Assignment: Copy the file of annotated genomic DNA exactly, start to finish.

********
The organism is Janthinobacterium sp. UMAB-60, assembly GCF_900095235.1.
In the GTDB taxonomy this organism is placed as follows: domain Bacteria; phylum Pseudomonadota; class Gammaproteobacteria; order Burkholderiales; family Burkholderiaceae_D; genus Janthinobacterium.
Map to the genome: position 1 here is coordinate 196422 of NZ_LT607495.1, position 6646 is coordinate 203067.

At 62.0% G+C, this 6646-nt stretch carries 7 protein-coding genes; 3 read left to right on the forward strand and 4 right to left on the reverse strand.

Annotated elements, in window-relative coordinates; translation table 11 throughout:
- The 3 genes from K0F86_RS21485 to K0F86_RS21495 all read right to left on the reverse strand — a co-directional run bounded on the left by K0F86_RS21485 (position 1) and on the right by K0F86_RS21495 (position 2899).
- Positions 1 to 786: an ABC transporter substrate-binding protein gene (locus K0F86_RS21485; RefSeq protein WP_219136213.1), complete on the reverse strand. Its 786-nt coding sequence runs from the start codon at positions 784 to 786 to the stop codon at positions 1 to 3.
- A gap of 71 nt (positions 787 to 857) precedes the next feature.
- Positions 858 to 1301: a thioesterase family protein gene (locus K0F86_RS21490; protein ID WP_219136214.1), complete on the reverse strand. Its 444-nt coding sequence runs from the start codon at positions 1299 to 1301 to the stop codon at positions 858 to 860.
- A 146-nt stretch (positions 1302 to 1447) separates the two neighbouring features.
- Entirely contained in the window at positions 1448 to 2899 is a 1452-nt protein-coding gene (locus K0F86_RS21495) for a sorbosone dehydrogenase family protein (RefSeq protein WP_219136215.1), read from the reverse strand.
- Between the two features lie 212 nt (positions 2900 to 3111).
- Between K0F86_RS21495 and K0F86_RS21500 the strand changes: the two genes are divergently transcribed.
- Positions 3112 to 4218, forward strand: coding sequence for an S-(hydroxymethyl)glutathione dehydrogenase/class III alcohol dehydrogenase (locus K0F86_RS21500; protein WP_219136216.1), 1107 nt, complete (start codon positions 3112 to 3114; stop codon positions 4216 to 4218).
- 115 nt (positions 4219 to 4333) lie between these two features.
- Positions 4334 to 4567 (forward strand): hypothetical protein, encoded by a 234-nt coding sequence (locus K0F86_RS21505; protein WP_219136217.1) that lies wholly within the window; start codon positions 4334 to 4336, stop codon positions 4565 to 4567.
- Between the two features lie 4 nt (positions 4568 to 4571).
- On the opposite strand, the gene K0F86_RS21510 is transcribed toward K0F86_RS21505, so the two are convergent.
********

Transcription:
The organism is Janthinobacterium sp. UMAB-60, assembly GCF_900095235.1.
In the GTDB taxonomy this organism is placed as follows: domain Bacteria; phylum Pseudomonadota; class Gammaproteobacteria; order Burkholderiales; family Burkholderiaceae_D; genus Janthinobacterium.
Map to the genome: position 1 here is coordinate 196422 of NZ_LT607495.1, position 6646 is coordinate 203067.

At 62.0% G+C, this 6646-nt stretch carries 7 protein-coding genes; 3 read left to right on the forward strand and 4 right to left on the reverse strand.

Annotated elements, in window-relative coordinates; translation table 11 throughout:
- The 3 genes from K0F86_RS21485 to K0F86_RS21495 all read right to left on the reverse strand — a co-directional run bounded on the left by K0F86_RS21485 (position 1) and on the right by K0F86_RS21495 (position 2899).
- Positions 1 to 786: an ABC transporter substrate-binding protein gene (locus K0F86_RS21485; RefSeq protein WP_219136213.1), complete on the reverse strand. Its 786-nt coding sequence runs from the start codon at positions 784 to 786 to the stop codon at positions 1 to 3.
- A gap of 71 nt (positions 787 to 857) precedes the next feature.
- Positions 858 to 1301: a thioesterase family protein gene (locus K0F86_RS21490; protein ID WP_219136214.1), complete on the reverse strand. Its 444-nt coding sequence runs from the start codon at positions 1299 to 1301 to the stop codon at positions 858 to 860.
- A 146-nt stretch (positions 1302 to 1447) separates the two neighbouring features.
- Entirely contained in the window at positions 1448 to 2899 is a 1452-nt protein-coding gene (locus K0F86_RS21495) for a sorbosone dehydrogenase family protein (RefSeq protein WP_219136215.1), read from the reverse strand.
- Between the two features lie 212 nt (positions 2900 to 3111).
- Between K0F86_RS21495 and K0F86_RS21500 the strand changes: the two genes are divergently transcribed.
- Positions 3112 to 4218, forward strand: coding sequence for an S-(hydroxymethyl)glutathione dehydrogenase/class III alcohol dehydrogenase (locus K0F86_RS21500; protein WP_219136216.1), 1107 nt, complete (start codon positions 3112 to 3114; stop codon positions 4216 to 4218).
- 115 nt (positions 4219 to 4333) lie between these two features.
- Positions 4334 to 4567 (forward strand): hypothetical protein, encoded by a 234-nt coding sequence (locus K0F86_RS21505; protein WP_219136217.1) that lies wholly within the window; start codon positions 4334 to 4336, stop codon positions 4565 to 4567.
- Between the two features lie 4 nt (positions 4568 to 4571).
- On the opposite strand, the gene K0F86_RS21510 is transcribed toward K0F86_RS21505, so the two are convergent.